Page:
Army Stew (부대찌개), pronounced Budae-jjigae, is one of my favorite Korean Dishes. Budae-jjigae is an incredibly delicious hodgepodge of ingredients, and like many great dishes, poverty was the reason for its creation. During the Korean War, food was scarce and many Korean families had to incorporate cheap foods from the local army bases into their traditional recipes. This meant utilizing foods like spam and hot dogs, and these were usually leftovers. These desperate times, however, resulted in one of South Korea’s greatest culinary gifts to the rest of the word, Budae-jjigae. When the weather starts to get frigid in Seoul, nothing makes me feel better than a steaming hot bowl of Budae-jjigae. My favorite place to have this is located in a back alley near the Dongdaemun Design Plaza. The shop is inconspicuous, just a large, average looking, white neon sign can be seen from outside. What it lacks in aesthetics, it makes up for in popularity. As dinner time approaches, the place becomes crowded with hungry people. The old women in charge of the restaurant constantly sprint back and forth between tables taking orders, refilling side dishes, and distributing copious amounts of alcohol. The stew is served in a large metal pot and cooked in the center of the table. Each serving costs 7,000 won, so between 4 people we spent 28,000. The metal bowl was huge and it was loaded to the brim with spam, hotdogs, kimchi, ramen noodles, and some other vegetables. The stew is spicy and the smoky flavor from the boiled spam and hotdogs makes a wonderful broth. I should say upfront that I was not a fan of spam and that I probably only tried it once before coming to Seoul, but in this soup it is transformed into something not only edible but delicious. I actually find myself digging through the bowl, every time I eat budae-jjigae, desperately searching for any pieces that my friends might have missed. On paper, this dish sounds like a catastrophe. How could all of those ingredients possibly combine to create such an incredibly delicious, rich, complex, and satisfying food? It beats me, but if you live in South Korea and have not had this dish yet, then you should change that as soon as possible. Your taste buds will thank you.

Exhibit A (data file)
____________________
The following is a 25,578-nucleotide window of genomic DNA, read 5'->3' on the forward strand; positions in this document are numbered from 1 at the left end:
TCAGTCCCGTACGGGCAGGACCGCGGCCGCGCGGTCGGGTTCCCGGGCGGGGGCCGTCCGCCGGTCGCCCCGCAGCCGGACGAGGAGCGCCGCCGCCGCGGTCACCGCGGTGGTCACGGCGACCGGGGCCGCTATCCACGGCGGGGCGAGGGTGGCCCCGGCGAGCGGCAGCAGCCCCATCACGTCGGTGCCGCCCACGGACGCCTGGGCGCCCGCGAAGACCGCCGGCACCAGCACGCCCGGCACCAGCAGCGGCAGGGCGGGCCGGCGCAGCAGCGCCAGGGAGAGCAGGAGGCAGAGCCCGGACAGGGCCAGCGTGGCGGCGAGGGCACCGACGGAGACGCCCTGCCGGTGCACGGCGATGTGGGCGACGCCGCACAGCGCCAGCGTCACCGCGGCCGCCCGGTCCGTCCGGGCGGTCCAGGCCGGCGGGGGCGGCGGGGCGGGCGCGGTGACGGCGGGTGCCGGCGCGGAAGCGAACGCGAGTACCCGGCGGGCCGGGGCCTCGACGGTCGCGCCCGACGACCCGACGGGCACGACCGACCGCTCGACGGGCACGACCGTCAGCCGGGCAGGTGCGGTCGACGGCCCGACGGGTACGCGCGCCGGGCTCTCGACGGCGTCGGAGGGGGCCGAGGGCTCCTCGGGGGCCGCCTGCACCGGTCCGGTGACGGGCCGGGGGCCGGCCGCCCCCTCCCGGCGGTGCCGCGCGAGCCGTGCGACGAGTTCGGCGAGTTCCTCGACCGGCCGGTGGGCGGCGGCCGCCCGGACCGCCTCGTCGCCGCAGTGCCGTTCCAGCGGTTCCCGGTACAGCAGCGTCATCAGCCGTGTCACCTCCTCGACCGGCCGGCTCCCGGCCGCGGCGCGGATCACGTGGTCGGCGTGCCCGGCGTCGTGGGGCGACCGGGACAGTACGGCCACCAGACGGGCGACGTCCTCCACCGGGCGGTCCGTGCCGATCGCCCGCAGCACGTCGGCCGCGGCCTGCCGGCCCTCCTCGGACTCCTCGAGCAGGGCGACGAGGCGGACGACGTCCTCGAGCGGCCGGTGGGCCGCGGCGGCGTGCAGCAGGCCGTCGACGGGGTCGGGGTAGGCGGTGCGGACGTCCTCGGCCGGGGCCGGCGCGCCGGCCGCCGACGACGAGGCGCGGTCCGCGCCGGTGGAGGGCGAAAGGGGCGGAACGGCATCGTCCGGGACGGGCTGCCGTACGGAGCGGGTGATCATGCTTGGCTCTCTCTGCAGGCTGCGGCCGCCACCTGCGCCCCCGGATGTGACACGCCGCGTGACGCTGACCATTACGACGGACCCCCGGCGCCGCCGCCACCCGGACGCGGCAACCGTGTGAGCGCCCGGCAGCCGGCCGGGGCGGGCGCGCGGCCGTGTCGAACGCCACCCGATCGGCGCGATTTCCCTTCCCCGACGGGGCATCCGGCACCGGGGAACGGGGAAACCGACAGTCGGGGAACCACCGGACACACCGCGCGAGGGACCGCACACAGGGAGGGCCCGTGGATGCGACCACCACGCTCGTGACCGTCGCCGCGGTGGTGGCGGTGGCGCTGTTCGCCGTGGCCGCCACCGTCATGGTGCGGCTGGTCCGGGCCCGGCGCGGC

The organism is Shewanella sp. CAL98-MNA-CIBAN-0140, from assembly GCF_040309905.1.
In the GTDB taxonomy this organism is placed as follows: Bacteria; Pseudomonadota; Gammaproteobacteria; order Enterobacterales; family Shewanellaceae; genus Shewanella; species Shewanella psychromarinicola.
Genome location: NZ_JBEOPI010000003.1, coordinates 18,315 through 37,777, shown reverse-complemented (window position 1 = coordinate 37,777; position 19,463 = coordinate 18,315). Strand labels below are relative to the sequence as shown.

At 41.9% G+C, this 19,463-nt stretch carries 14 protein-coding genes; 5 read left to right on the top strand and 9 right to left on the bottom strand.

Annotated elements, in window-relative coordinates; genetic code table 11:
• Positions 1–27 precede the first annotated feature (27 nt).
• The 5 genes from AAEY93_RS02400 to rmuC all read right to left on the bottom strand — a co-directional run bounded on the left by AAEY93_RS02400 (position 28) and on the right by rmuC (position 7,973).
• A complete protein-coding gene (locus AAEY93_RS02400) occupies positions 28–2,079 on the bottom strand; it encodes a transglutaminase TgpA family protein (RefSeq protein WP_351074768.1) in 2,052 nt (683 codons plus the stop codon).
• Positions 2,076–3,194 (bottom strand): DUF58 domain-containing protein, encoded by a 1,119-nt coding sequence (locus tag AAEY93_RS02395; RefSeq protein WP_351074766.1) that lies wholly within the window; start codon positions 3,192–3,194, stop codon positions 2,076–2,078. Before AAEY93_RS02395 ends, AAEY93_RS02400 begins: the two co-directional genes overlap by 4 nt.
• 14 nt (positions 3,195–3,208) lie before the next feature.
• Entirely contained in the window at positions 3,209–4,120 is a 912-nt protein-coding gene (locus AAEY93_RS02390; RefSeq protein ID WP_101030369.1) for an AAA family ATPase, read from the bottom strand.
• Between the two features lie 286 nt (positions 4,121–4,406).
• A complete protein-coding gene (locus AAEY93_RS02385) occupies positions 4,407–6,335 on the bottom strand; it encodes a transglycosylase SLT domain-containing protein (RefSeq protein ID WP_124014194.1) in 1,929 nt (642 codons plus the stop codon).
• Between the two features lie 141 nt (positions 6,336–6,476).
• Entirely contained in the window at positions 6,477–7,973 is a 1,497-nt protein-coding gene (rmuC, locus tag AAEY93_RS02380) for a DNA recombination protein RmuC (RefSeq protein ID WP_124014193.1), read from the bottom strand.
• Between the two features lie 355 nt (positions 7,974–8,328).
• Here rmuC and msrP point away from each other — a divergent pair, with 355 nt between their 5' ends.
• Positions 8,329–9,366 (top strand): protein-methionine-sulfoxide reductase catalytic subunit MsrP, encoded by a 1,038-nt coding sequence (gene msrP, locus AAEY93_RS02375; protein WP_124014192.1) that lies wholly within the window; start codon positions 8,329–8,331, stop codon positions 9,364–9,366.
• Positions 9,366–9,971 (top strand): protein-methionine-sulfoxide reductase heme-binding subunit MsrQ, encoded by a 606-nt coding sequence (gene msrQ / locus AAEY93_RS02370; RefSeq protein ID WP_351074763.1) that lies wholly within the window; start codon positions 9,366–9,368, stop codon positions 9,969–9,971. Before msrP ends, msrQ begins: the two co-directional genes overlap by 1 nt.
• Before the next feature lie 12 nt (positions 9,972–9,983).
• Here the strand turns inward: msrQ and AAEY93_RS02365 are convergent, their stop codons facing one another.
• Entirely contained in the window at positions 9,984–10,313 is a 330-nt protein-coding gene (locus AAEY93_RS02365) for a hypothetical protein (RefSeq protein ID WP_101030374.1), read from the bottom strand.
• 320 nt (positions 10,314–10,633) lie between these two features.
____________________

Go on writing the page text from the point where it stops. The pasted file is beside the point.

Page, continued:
Go to Dongdaemun History and Culture Park
Take Exit 12
Immediately take a left and walk straight (away from DDP, AKA the thing that looks like a spaceship)
Walk two streets down and turn left
The restaurant will be the second one on your right
We're just a couple addicted to great food. We love Anthony Bourdain!